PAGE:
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The Untimely Death of Andy Warhol (February 22, 1987)

Andywarhol Warhol soup cansFebruary 22, 1987 was an unusually social Sunday for me.  I spent the early part of the afternoon at a brunch in the West Village at the apartment of my friend Marc, a fellow I dated briefly the previous year.  (We met when he walked up behind me at Uncle Charlie's bar and snapped the back of my suspenders).  After brunch a group of us went to a mid-afternoon tea dance at a club in Chelsea called Tracks.  From there I taxied down to SoHo to attend a 5th anniversary celebration for GMHC (Gay Men's Health Crisis) held at the Puck Building.  That was followed by dinner at Taste of Tokyo and then a brief visit to the club Palladium on 14th St.

 

I didn't get home until late and when I sat down to watch the 11:00 news I was shocked to learn of Andy Warhol's death.  He died from complications after having simple gallbladder surgery.  He was just 58.  (Somewhat overlooked was the death on the same day of talk show host David Susskind.)  A contributing factor to his death was the fact that he put off the surgery for so long, which took a toll on his overall health (he was deathly afraid of hospitals.)

 

Andy warhol death - newspaper headline

 

I felt somewhat of a connection to Warhol because, like me, he grew up in Pittsburgh and was of Slovakian parentage (my maternal grandmother was born in Slovakia).  Seven years after his death, while I was in Pittsburgh to attend my father's funeral, I visited the newly opened Warhol Museum with my brother, his fiance and my two young nephews.  It was ironic that the museum (at the time the only one in the US devoted to one artist) was here because Warhol apparently was ashamed of his Pittsburgh roots.  And in present-day Pittsburgh, a number of Warhol's silk screen creations can be found in one of the concourses at the city's airport.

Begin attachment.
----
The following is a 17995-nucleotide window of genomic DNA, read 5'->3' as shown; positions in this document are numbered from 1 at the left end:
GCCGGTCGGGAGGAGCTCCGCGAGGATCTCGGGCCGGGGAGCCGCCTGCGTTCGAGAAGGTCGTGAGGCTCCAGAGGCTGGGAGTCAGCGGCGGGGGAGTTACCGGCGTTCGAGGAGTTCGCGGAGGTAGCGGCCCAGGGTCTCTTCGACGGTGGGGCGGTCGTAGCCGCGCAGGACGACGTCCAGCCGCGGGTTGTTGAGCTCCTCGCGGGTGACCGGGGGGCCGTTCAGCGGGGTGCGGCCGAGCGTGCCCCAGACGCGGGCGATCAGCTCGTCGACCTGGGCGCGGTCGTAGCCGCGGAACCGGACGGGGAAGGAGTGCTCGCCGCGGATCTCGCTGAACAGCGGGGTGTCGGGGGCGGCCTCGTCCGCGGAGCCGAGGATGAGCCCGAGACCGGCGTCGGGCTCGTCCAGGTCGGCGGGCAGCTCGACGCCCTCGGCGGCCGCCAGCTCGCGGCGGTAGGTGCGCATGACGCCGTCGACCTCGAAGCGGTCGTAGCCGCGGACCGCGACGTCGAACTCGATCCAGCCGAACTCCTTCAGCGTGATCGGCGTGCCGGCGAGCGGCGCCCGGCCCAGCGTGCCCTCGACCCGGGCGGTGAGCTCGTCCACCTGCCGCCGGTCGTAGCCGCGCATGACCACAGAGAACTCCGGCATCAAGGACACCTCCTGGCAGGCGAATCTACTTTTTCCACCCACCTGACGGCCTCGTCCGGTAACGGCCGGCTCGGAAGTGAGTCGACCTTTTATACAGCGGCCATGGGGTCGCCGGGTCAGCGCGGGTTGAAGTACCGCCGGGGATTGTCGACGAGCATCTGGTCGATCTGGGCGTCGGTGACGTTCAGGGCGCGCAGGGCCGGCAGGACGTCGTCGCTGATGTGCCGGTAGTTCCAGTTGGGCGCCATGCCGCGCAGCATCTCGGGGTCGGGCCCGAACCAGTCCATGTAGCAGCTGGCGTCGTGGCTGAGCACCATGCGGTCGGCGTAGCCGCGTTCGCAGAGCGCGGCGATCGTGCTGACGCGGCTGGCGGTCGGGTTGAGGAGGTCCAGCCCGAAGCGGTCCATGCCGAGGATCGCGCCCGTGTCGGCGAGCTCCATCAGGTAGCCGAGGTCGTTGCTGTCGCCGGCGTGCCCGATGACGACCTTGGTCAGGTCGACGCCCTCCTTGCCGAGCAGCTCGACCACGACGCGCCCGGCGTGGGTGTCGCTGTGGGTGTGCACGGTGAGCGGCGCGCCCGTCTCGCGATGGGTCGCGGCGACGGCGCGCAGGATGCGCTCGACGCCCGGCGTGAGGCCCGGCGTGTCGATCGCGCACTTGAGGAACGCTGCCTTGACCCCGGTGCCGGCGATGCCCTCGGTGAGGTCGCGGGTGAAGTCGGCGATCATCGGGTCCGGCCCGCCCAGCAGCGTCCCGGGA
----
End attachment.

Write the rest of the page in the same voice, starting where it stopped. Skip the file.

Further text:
Warhol museum
Entrance to the Warhol Museum

 

Warhol at pittsburgh airport
Works of Warhol at Greater Pittsburgh International Airport

 

(Many books are available about Warhol's life and his body of work.  One in particular that got a lot of press when it was published in the early '90's was The Andy Warhol Diaries.)

 

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Charlene

Although I don't exactly recall what I was doing that day, I do recall that Andy Warhol's death lead to a resurgence of interest in his work and his amazing collections (like his cookie jars). And I also recall walking to The Factory (on Union Square West) to further recall Warhol and his art group.

Frank Evans

Sometime in the summer of 1979 I was invited to "an end of the 70's" party. It was hosted by a wealthy NYU student who had rented (at least) the ground floor of an East 20's brownstone near Gramercy Park. We were asked to wear a costume which represented the 70's and I wore a leather jacket plus large carrot on a string around my neck and called myself "punk vegetarian" which I thought very witty, but no one else did. The only other costume I recall was a young woman who wore a lampshade on her head with dolls diving from the rim into the inside of the shade. She represented "You Light up my Light." Thinking back, there must have been a lot of faux leopard skin.

In addition to the usual array of drinks, there were yellow bottles of Rush in various spots in the still sun-filled/sunset lit parlor. Midway through the party, Andy Warhol arrived, chatted with a few people, did not drink alcohol or sniff the Rush and left. I knew absolutely no one there and kept chatting with the "You Light Up My Life" lampshade lady. No Liza, No Baryshnikov , no one snorting coke. But I had been at the same party as Andy Warhol.

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